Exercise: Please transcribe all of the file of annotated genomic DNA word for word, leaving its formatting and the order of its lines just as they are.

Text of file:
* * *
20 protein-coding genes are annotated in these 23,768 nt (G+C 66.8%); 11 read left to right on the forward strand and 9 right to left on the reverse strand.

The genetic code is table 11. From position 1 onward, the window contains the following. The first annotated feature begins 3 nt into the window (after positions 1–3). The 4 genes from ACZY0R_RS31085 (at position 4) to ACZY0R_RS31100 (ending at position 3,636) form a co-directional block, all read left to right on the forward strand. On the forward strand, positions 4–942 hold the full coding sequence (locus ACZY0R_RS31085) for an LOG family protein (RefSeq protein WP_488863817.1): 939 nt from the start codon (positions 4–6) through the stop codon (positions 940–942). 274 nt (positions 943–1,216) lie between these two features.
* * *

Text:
20 protein-coding genes are annotated in these 23,768 nt (G+C 66.8%); 11 read left to right on the forward strand and 9 right to left on the reverse strand.

The genetic code is table 11. From position 1 onward, the window contains the following. The first annotated feature begins 3 nt into the window (after positions 1–3). The 4 genes from ACZY0R_RS31085 (at position 4) to ACZY0R_RS31100 (ending at position 3,636) form a co-directional block, all read left to right on the forward strand. On the forward strand, positions 4–942 hold the full coding sequence (locus ACZY0R_RS31085) for an LOG family protein (RefSeq protein WP_488863817.1): 939 nt from the start codon (positions 4–6) through the stop codon (positions 940–942). 274 nt (positions 943–1,216) lie between these two features.